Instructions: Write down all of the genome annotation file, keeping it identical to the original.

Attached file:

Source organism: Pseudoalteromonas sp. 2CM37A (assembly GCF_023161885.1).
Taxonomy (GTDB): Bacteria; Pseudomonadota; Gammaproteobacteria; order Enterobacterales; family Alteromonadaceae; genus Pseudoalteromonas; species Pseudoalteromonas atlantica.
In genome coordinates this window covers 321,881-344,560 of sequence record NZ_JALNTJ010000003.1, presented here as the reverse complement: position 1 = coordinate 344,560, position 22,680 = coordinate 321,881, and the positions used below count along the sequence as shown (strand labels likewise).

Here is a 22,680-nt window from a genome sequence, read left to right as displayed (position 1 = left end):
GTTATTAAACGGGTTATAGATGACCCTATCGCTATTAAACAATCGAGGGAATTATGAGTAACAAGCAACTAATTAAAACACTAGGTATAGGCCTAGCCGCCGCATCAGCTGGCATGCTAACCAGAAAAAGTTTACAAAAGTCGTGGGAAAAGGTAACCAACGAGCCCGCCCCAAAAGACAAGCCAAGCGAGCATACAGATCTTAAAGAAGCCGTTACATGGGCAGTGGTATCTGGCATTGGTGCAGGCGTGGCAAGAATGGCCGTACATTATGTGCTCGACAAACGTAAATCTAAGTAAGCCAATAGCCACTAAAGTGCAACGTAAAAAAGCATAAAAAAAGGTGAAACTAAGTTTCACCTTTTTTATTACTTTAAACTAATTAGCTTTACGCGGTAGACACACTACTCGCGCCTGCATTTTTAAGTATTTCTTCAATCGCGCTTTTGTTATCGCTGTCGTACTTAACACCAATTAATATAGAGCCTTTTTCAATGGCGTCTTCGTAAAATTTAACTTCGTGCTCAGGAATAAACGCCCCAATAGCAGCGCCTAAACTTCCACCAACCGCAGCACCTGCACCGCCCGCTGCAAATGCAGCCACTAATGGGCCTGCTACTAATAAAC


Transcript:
Source organism: Pseudoalteromonas sp. 2CM37A (assembly GCF_023161885.1).
Taxonomy (GTDB): Bacteria; Pseudomonadota; Gammaproteobacteria; order Enterobacterales; family Alteromonadaceae; genus Pseudoalteromonas; species Pseudoalteromonas atlantica.
In genome coordinates this window covers 321,881-344,560 of sequence record NZ_JALNTJ010000003.1, presented here as the reverse complement: position 1 = coordinate 344,560, position 22,680 = coordinate 321,881, and the positions used below count along the sequence as shown (strand labels likewise).

Here is a 22,680-nt window from a genome sequence, read left to right as displayed (position 1 = left end):
GTTATTAAACGGGTTATAGATGACCCTATCGCTATTAAACAATCGAGGGAATTATGAGTAACAAGCAACTAATTAAAACACTAGGTATAGGCCTAGCCGCCGCATCAGCTGGCATGCTAACCAGAAAAAGTTTACAAAAGTCGTGGGAAAAGGTAACCAACGAGCCCGCCCCAAAAGACAAGCCAAGCGAGCATACAGATCTTAAAGAAGCCGTTACATGGGCAGTGGTATCTGGCATTGGTGCAGGCGTGGCAAGAATGGCCGTACATTATGTGCTCGACAAACGTAAATCTAAGTAAGCCAATAGCCACTAAAGTGCAACGTAAAAAAGCATAAAAAAAGGTGAAACTAAGTTTCACCTTTTTTATTACTTTAAACTAATTAGCTTTACGCGGTAGACACACTACTCGCGCCTGCATTTTTAAGTATTTCTTCAATCGCGCTTTTGTTATCGCTGTCGTACTTAACACCAATTAATATAGAGCCTTTTTCAATGGCGTCTTCGTAAAATTTAACTTCGTGCTCAGGAATAAACGCCCCAATAGCAGCGCCTAAACTTCCACCAACCGCAGCACCTGCACCGCCCGCTGCAAATGCAGCCACTAATGGGCCTGCTACTAATAAAC